In his appeal, Richard DeJesus challenged just that– claiming that there were not enough facts laid forth in the accusatory instrument to establish that the officer had probable cause to arrest him for either Attempted Petit Larceny or Disorderly Conduct. Now, a person is guilty of Attempted Petit Larceny when they take an action that comes “within dangerous proximity” to stealing property. For example, if a cop caught you trying to claw open a cash register you would likely be charged with Attempted Larceny (you hadn’t actually taken the money yet, but you performed an act that came “within dangerous proximity” to the criminal end). In DeJesus the accusatory instrument alleged that the officer observed the defendant attempting to open the driver’s side door of a car which did not belong to him and which defendant did not have the owner’s permission to access. The court found that the sole act of attempting to open the car door did not constitute an act “within dangerous proximity” of stealing the car or an unidentified item in the car. Therefore, the accusatory instrument was not sufficient to establish that the arrest for Attempted Petit Larceny was a lawful arrest, so the defendant could not be charged for Resisting that Arrest.

Nevertheless, the DeJesus court still had to analyze the Disorderly Conduct charge to determine if the accusatory instrument laid out enough alleged facts to establish that that arrest was lawful. If it was a lawful arrest for Disorderly Conduct, even if not for Attempted Petit Larceny, the defendant could still be charged with Resisting Arrest. However, if it was not a lawful arrest then the charges would be dropped and the case dismissed. Now, a person is guilty of Disorderly Conduct § 240.20(3) “when with the intent to cause public inconvenience, annoyance or alarm, or recklessly creating a risk thereof” he uses abusive or obscene language or makes obscene gestures, in a public place. Here the accusatory instrument alleged that the defendant yelled at the arresting officer and used obscene language prior to the arrest, but it did not state that “the dispute extended beyond those two individuals.” In short, the court found that the arrest for disorderly conduct was also unlawful, because the obscene language was not in a “public place.”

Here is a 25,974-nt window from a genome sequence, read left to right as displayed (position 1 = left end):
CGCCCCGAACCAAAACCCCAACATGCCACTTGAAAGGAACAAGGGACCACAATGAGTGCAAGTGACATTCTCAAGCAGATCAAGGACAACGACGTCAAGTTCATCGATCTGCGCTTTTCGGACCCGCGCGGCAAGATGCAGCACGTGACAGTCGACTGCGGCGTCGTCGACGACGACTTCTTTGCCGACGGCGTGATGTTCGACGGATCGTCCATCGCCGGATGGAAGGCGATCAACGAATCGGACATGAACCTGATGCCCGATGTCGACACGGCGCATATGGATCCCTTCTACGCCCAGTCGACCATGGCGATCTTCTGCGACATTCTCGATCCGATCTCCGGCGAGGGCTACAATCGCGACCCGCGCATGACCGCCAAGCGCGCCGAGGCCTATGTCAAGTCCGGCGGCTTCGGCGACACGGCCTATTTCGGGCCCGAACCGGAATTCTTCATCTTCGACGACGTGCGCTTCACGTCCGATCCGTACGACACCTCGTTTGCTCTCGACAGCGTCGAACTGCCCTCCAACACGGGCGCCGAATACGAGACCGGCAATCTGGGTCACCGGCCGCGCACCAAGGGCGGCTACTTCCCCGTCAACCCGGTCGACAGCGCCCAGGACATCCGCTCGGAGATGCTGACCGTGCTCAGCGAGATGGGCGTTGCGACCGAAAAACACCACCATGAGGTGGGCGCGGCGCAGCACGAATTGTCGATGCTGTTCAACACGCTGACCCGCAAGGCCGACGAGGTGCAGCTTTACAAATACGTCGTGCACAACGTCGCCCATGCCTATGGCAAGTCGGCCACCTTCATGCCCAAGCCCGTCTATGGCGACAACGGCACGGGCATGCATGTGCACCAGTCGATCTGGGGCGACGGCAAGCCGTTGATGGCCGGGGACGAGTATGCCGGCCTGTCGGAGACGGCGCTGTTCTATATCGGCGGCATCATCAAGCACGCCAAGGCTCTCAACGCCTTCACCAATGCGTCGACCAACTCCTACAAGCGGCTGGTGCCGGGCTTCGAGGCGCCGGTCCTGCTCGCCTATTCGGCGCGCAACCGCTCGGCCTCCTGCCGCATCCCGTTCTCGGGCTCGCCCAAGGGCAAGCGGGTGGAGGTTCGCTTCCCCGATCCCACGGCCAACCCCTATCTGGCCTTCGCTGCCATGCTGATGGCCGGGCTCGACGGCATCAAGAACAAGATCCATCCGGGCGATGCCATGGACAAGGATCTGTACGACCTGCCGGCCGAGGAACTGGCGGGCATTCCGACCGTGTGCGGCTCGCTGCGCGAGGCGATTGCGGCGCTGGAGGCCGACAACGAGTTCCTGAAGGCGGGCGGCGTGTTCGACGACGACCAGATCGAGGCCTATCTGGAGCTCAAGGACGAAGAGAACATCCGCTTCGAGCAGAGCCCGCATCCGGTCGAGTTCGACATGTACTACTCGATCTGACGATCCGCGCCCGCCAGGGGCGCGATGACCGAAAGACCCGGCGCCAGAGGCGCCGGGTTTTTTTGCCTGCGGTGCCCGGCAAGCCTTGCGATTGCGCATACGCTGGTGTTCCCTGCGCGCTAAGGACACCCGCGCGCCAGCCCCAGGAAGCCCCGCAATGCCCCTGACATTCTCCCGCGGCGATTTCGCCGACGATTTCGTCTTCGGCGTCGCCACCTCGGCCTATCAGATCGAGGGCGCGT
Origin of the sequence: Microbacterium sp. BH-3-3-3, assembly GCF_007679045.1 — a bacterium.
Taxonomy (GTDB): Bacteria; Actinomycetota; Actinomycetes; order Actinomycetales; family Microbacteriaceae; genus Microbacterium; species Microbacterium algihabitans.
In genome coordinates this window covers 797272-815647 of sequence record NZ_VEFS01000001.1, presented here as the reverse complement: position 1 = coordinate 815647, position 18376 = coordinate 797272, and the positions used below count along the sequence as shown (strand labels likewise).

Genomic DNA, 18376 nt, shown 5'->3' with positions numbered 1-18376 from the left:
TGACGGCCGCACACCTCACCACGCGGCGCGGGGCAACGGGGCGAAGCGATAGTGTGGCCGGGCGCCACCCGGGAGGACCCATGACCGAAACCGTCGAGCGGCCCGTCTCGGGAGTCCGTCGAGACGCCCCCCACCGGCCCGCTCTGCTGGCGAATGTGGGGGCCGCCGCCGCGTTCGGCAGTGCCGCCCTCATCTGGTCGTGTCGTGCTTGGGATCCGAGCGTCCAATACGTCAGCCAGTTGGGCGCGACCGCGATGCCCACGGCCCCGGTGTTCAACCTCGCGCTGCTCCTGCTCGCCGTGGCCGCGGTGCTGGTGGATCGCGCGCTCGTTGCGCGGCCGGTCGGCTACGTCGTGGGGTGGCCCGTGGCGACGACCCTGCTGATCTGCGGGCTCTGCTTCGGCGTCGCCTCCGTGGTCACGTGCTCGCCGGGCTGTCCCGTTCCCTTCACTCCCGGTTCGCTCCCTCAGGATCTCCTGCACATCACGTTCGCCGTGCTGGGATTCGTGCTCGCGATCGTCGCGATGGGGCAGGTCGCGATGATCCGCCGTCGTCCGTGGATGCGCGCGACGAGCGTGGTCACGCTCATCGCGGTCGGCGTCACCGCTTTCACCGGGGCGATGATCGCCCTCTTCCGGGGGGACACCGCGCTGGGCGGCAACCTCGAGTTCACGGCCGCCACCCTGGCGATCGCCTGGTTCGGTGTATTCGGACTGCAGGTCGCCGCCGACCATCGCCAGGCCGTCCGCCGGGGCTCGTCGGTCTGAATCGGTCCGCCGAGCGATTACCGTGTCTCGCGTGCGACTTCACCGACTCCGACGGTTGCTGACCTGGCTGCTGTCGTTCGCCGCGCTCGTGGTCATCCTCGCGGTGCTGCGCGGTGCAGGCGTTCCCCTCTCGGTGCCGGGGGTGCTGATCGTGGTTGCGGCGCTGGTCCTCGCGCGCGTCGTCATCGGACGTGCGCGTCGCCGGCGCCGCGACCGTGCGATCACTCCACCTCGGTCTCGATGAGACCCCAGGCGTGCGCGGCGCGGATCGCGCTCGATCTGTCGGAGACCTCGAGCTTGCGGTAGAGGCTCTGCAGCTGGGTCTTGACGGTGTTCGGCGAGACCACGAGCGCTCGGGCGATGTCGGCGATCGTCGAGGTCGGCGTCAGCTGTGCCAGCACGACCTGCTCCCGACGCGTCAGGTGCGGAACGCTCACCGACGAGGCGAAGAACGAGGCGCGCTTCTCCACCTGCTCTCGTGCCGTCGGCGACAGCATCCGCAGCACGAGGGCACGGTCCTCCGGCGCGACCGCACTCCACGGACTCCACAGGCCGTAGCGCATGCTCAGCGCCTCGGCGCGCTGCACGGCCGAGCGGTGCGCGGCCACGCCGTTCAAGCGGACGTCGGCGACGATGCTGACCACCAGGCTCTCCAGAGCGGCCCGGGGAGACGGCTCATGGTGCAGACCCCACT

Since the accusatory instrument did not include allegations establishing, if true, that the arrest for either Attempted Petit Larceny or Disorderly Conduct were legitimate/lawful, the defendant could not be charged with Resisting Arrest. DeJesus shows that courts will be fair to defendants and not blindly allow the police and prosecution to trample someone’s rights just because they did not like that defendant’s attitude or perceived actions. Simply, this courts and other have been clear. If the underlying arrest is not legitimate, then police cannot charge you with resisting arrest.

To better understand the crime of Resisting Arrest, the link above and these blog entries contain a significant amount of valuable information. Further information about Petit Larceny or Disorderly Conduct, is found through the respective links or by reading the blogs and websites below.

Founded by two New York criminal lawyers who each served in the Manhattan District Attorney’s Office, Saland Law PC represents those accused of crimes throughout New York City and the region.